The role of the Pensions Ombudsman
The Pensions Ombudsman investigates and decides complaints about
the way pension schemes are run. The Ombudsman is an individual,
appointed by the Government, to independently review and judge
cases. The Government may also appoint a Deputy Pensions Ombudsman
who has the same powers as the Ombudsman.
You can ask the Ombudsman to consider a complaint if you
- a member of a workplace pension scheme or personal
- the spouse or dependant of a member who has died;
- claiming to be a member or the spouse or dependant of a
- entitled to pension credits following your divorce from a
- the personal representative of any of the above.
Your complaint must relate to membership of a workplace pension
scheme or personal or stakeholder pension. It must be
against any of the following:
- all or any of the scheme trustees, past or present;
- the scheme manager (which could refer to a company that runs a
sector scheme or the provider of a personal or stakeholder
- the employer (but only in relation to the pension scheme);
- the administrator of the scheme.
The Ombudsman cannot deal with your complaint if it:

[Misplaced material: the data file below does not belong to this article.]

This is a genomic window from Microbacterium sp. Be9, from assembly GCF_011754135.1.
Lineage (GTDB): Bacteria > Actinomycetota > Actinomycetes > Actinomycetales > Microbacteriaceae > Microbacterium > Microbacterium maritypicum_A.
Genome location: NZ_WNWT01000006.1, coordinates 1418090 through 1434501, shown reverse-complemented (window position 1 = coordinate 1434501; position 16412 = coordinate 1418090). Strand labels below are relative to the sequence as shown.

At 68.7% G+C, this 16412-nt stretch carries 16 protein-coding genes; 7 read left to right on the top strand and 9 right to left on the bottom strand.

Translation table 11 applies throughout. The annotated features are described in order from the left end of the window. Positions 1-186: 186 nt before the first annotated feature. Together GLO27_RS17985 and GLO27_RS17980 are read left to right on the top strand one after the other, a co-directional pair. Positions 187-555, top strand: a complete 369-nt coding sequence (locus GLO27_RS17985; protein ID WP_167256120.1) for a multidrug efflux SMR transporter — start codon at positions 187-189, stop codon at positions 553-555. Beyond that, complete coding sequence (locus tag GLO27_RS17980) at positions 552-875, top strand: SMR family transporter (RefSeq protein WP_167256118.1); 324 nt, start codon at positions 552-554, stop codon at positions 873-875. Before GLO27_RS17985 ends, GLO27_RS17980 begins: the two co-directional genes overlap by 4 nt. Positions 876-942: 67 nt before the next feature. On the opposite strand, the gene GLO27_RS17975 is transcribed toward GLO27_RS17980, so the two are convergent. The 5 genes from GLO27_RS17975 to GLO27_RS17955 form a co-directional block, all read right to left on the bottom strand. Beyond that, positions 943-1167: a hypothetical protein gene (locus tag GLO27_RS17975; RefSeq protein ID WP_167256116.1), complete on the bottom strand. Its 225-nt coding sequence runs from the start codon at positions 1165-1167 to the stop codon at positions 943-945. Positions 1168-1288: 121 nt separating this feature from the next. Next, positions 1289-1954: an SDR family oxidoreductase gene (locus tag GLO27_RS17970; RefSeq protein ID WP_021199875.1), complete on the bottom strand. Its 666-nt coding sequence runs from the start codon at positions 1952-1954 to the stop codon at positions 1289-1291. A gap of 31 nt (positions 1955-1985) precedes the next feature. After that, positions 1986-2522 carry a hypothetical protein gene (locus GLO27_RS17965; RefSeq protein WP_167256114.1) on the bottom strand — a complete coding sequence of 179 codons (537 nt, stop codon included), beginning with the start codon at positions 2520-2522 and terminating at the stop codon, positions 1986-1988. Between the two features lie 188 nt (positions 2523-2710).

- relates to the selling of a personal or stakeholder
- relates to the state pension and other state
- is subject to court proceedings
- is subject to regulation by the Pensions
- is being, or has been, investigated by another
Making a complaint to the Pensions Ombudsman
Normally you should have asked us to try and help you resolve
your complaint before you make a complaint to the Ombudsman.
Whatever our opinion, you are still free to take your case to the
Ombudsman. You must present your complaint to the Ombudsman using
an official complaint form which you can get from the Ombudsman's
website. If your complaint is against the trustees of a workplace
pension scheme or its scheme manager, the Ombudsman will only
accept your complaint form and investigate your complaint if you
have first gone through your scheme's independent dispute
resolution procedure (IDRP).
here for more information about the
Normally you must make your complaint to the Ombudsman within
three years of the event you are complaining about. The time limit
can be extended by the Ombudsman if there is a good reason why you
were unable to make your complaint to the Ombudsman within the
usual time limit - for example you went through your scheme's IDRP
and that delayed you in making your complaint to the
You can find out more about the Ombudsman and how to make a
complaint by visiting www.pensions-ombudsman.org.uk.